I believe, as does Richard Bauckham, that the members of God’s heavenly council are the enthroned, twenty-four “elders” in heaven who are mentioned repeatedly in the book of Revelation (Rev 4.4, 10; 5.6, 8, 14; 11.6; 19.4), and it is their thrones that are set up in the royal coronation ceremony in heaven mentioned in Dan 7.9.[1] Noll is quite right in saying, “The divine assembly shows that God’s lordship is supreme but not totalitarian” (p. 47).

Noll is right in distinguishing two overall classes of angels: God’s angels and Satan’s angels (e.g., Rev 12.7-9), meaning Satan is their leader or chief. And Noll rightly views all of God’s angels as his heavenly “host,” which is his army. This idea should not be thought inappropriate for the God of the Bible, especially due to the conflict between good and evil, God and Satan. The Song of Moses says, “The LORD is a warrior; the LORD is his name” (Ex 15.3). And Isaiah prophesies, “The LORD goes forth like a soldier, like a warrior he stirs up his fury; he cries out, he shouts aloud, he shows himself mighty against his foes” (Isa 42.13). Isaiah says of the endtime, “For the LORD will come in fire, and his chariots like the whirlwind,… and those slain by the LORD shall be many” (Isa 66.15).

Noll (p. 44) also states, “While the LORD is the divine warrior par excellence, he also has a glorious ‘commander of the army of the LORD’ (Josh 5:13-15).” Noll rightly regards this commander as Michael the archangel, the guardian angel of Israel, and the head of God’s angelic army in heaven (Ex 23.20-23; 33.2; Dan 10.21; 12.1; Jude 9; Rev 12.7-9).

I think Noll does well to liken God and his heavenly council with the myths in Canaanite literature about its gods regularly meeting together with the chief of god named El (p. 35). But it can be disturbing for Bible readers to learn this, since God in the Hebrew Bible is also called el, the shortened form of elohim.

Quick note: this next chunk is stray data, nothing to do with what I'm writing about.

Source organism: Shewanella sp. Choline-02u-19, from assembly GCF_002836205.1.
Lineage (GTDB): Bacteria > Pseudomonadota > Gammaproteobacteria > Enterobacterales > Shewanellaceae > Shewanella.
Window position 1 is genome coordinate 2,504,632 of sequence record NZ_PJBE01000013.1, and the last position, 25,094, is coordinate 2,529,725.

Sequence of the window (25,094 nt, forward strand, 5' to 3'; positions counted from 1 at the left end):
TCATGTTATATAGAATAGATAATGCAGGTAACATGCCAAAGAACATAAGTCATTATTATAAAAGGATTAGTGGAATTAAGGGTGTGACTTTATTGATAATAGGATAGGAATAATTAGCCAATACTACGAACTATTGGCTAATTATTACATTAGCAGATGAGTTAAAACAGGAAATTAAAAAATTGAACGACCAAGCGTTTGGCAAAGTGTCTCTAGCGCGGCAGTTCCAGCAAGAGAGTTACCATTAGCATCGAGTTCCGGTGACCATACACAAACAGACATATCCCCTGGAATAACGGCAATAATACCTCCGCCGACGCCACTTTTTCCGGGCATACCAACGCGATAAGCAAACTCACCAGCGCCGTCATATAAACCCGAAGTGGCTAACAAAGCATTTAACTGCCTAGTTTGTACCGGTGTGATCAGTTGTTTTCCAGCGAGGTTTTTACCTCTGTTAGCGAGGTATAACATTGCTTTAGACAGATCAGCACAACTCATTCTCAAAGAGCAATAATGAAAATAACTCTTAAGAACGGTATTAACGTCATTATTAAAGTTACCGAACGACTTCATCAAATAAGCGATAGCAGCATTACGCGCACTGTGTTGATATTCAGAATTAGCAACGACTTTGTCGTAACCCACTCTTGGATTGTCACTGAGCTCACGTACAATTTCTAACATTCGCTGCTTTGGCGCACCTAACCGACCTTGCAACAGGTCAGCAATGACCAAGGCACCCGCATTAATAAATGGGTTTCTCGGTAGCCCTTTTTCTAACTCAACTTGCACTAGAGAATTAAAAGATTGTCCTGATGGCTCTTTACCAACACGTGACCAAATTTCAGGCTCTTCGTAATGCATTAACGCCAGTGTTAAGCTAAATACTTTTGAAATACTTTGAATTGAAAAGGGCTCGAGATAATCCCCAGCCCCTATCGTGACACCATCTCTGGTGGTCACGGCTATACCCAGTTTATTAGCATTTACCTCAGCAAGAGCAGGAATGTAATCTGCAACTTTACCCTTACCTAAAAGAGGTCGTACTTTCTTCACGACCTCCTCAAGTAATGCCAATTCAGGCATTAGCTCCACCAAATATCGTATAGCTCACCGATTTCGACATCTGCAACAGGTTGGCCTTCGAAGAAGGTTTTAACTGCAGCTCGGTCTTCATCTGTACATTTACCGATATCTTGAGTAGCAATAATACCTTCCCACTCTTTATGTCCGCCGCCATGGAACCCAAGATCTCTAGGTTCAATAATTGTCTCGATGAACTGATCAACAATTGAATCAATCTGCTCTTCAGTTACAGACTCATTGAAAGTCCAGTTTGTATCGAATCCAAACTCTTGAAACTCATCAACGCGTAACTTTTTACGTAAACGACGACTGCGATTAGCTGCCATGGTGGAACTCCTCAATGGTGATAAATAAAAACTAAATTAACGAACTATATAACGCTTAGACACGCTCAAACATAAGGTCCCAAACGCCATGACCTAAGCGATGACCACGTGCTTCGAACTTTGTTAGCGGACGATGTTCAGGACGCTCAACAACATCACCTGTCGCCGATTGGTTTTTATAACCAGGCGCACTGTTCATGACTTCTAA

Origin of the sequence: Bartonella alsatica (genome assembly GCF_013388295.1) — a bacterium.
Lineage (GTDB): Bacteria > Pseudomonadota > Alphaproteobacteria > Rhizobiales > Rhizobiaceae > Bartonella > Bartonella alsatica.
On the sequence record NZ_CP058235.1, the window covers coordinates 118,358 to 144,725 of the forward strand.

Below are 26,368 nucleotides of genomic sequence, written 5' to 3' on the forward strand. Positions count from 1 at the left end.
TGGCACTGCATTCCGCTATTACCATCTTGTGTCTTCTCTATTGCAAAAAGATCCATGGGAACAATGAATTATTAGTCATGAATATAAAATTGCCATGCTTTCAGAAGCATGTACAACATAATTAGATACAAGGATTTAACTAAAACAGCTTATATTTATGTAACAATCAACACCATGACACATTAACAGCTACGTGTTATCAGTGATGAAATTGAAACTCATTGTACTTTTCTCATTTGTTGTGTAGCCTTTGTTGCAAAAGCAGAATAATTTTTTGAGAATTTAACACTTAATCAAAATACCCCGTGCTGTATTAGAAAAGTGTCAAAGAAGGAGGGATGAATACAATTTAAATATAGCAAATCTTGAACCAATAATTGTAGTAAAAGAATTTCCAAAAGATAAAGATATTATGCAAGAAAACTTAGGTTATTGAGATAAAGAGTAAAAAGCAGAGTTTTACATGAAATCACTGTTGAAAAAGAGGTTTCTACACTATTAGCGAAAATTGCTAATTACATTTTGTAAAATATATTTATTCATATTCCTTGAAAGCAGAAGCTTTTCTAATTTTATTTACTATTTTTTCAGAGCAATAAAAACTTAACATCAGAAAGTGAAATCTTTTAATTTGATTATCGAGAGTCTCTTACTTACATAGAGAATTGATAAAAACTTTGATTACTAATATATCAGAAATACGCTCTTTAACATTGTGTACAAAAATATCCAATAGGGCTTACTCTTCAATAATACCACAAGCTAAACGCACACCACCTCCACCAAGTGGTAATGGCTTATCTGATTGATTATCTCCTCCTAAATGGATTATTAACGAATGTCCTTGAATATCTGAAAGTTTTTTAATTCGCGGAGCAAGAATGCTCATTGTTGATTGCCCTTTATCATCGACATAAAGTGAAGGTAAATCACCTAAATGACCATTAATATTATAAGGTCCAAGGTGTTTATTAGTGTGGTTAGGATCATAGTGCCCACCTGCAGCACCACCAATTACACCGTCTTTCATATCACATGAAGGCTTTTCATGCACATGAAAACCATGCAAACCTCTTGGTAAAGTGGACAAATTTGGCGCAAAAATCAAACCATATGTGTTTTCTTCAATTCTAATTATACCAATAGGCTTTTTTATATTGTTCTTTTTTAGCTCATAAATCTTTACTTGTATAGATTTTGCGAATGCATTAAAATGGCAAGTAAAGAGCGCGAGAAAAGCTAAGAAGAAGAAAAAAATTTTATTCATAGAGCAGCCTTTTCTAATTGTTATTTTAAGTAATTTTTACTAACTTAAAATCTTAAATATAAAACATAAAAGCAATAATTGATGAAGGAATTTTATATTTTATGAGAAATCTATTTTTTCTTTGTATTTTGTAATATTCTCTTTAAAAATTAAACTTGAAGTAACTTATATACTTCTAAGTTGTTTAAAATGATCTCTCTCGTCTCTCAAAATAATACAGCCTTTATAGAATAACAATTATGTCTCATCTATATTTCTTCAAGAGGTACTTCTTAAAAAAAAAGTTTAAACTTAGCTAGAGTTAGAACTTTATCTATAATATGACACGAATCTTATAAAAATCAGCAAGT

My biggest disagreement with Noll in his book is that he repeatedly asserts the idea that the angelic members of God’s heavenly council mentioned in Ps 82 are “by no means pure” (p. 36). Thus he alleges, “The old divine council was contaminated by evil figures and was itself judged as corrupt” (p. 145). Psalm 82 begins (in the NRSV), “God has taken his place in the divine council; in the midst of the gods he holds judgment: ‘How long will you judge unjustly and show partiality to the wicked?’” (vv. 1-2). God then chastises these “gods” (elohim) for not caring for the lowly of society. Then we read, “I say, ‘You are gods, children of the Most High, all of you; nevertheless, you shall die like mortals, and fall like any prince’” (vv. 6-7). Despite the expression “the divine council” in v. 1, vv. 6-7 cannot refer to God’s heavenly council of angels because it says they “shall die like mortals,” that is, like all other people. Angels are not physical beings. Angels are spirit beings. Spirit cannot die. Only physical life dies.

The fallacy of Noll’s interpretation of Ps 82 becomes most evident when we examine Jesus’ reference to it, which Noll surprisingly ignores. Modern scholars sometimes purposely ignore the NT when interpreting the Old Testament (OT). Jesus said, “The Father and I are one” (Jn 10.30). The Jews misunderstood him to be “making yourself God” (v. 33). Jesus denied it by citing Ps 82 in saying, “Is it not written in your law, ‘I said, you are gods’? If those to whom the word of God came were called ‘gods’” (vv. 34-35), and the remainder of his response is not pertinent to our subject. Those to whom that word of God came were humans, not angels. So, Jesus meant that the psalmist referred to sinful rulers of Israel.